In addition to this, the new Draft London Plan Policy (2018) H14 says that: “The delivery, retention and refurbishment of supported and specialised housing which meets an identified need should be supported. The form this takes will vary, and it should be designed to satisfy the requirements of the specific use or group it is intended for..(such) accommodation could include: move-on accommodation for people leaving hostels, refuges and other supported housing, to enable them to live independently;... accommodation for rough sleepers...”

The Draft emphasises that “Boroughs should undertake assessments of the short term and long term needs for supported and specialised accommodation within their borough”. And should “..use this information to plan to meet identified need, working with relevant authorities, such as children’s and adult services, the NHS and relevant charities.”

“Almost half of rough sleepers have mental health problems, 41% need help with alcohol dependency and 31% with drug abuse - creating a safe and secure environment is therefore critical. 220,000 people across London are forced to stay in insecure or unsafe places because they have nowhere else to go. This competition focuses specifically on short and medium-term accommodation where these vulnerable people can safely stay while seeking longer-term solutions.”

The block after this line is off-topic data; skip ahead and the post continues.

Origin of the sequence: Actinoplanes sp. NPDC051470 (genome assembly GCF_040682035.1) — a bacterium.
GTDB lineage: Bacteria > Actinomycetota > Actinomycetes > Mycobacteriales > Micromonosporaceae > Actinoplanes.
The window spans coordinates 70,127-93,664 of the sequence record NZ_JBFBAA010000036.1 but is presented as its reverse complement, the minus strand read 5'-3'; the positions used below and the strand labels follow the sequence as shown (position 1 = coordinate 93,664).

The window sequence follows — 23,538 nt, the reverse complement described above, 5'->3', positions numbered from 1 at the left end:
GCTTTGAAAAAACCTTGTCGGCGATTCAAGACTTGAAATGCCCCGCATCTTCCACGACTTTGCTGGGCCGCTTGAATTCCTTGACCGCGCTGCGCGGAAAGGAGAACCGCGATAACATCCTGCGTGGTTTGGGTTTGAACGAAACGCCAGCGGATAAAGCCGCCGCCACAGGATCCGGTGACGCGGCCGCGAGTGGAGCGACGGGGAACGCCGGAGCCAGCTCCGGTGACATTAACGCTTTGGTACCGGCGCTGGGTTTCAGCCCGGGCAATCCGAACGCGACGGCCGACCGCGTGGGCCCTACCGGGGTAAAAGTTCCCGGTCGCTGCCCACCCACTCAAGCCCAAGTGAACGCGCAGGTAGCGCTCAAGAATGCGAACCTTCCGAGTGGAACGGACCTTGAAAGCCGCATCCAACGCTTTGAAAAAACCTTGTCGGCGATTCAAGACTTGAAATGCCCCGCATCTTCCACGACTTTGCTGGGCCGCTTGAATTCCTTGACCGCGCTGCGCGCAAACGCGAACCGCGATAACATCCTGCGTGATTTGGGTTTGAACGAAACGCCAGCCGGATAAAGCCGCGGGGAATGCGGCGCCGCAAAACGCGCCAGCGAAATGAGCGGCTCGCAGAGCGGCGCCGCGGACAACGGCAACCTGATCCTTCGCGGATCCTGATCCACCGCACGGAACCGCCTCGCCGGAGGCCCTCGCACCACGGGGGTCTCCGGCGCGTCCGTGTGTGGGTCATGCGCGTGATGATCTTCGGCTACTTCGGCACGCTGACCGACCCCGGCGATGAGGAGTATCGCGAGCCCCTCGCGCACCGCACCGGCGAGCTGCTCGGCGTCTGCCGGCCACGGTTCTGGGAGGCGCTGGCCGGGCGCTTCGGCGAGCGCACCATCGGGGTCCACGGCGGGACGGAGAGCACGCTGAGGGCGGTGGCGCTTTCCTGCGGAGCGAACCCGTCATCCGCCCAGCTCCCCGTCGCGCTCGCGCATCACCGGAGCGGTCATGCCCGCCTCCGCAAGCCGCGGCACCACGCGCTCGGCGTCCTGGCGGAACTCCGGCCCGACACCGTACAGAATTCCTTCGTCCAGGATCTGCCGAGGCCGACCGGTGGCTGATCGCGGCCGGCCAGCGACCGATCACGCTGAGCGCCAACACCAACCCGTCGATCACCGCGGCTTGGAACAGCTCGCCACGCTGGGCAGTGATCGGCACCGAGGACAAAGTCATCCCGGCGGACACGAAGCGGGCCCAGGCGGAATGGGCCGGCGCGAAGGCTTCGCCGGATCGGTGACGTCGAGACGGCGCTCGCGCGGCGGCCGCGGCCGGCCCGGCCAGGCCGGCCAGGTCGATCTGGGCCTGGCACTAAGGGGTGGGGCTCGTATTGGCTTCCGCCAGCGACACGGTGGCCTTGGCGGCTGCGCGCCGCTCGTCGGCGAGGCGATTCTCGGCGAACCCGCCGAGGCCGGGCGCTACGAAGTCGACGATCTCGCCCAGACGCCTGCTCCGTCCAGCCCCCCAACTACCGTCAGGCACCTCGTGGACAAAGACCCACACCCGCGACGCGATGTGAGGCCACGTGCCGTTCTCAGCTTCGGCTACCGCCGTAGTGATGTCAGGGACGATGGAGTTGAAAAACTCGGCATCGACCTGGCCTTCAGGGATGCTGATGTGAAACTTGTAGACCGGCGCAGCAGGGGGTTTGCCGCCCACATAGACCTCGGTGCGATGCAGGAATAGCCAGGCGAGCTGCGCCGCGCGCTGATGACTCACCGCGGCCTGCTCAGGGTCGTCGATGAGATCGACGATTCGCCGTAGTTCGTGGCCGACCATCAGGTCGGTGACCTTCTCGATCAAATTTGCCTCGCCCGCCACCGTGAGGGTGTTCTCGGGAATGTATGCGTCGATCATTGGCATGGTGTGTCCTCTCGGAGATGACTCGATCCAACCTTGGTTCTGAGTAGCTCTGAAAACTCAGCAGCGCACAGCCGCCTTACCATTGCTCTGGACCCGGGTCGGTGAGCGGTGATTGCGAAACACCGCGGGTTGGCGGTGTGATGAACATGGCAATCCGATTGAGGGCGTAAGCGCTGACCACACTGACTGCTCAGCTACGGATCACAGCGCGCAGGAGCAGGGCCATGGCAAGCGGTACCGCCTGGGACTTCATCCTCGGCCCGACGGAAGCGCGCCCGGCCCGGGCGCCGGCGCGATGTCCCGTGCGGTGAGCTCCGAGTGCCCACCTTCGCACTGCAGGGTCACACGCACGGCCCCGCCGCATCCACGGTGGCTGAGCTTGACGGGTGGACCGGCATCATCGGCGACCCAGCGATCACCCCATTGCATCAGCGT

— James Murray, Deputy Mayor, Housing and Residential Development, GLA

So, this is the context for the Hidden Homeless initiative headed by London’s New Horizon Youth Centre (NHYC), a highly regarded day centre for young vulnerable homeless people based in the London Borough of Camden.

Society has a responsibility to address the growing homeless crisis. The current situation is unethical, unacceptable and unnecessary and must be addressed immediately. This competition focuses on the young homeless to address the problem at its roots. Those who fall on hard times and find themselves without a home deserve more than just temporary solutions or kind words. They deserve real help that gets them back on their feet.

“One of the biggest challenges in finding sites and planning support will be that policy makers are so highly focused on creating new, permanent affordable housing schemes. Consequently, more specialist types of affordable housing seem to attract less priority than they deserve. Policy support which does exist is to be found in the Mayor’s Housing objective to Ensure Equal Life Chances For All (3.1 of the London Plan). This encourages Boroughs to “identify significant clusters of specific groups (such as those who experience particular disadvantage and social exclusion) and consider whether appropriate provision should be made”.”

— Bob Woodman, DP9, Planning Consultants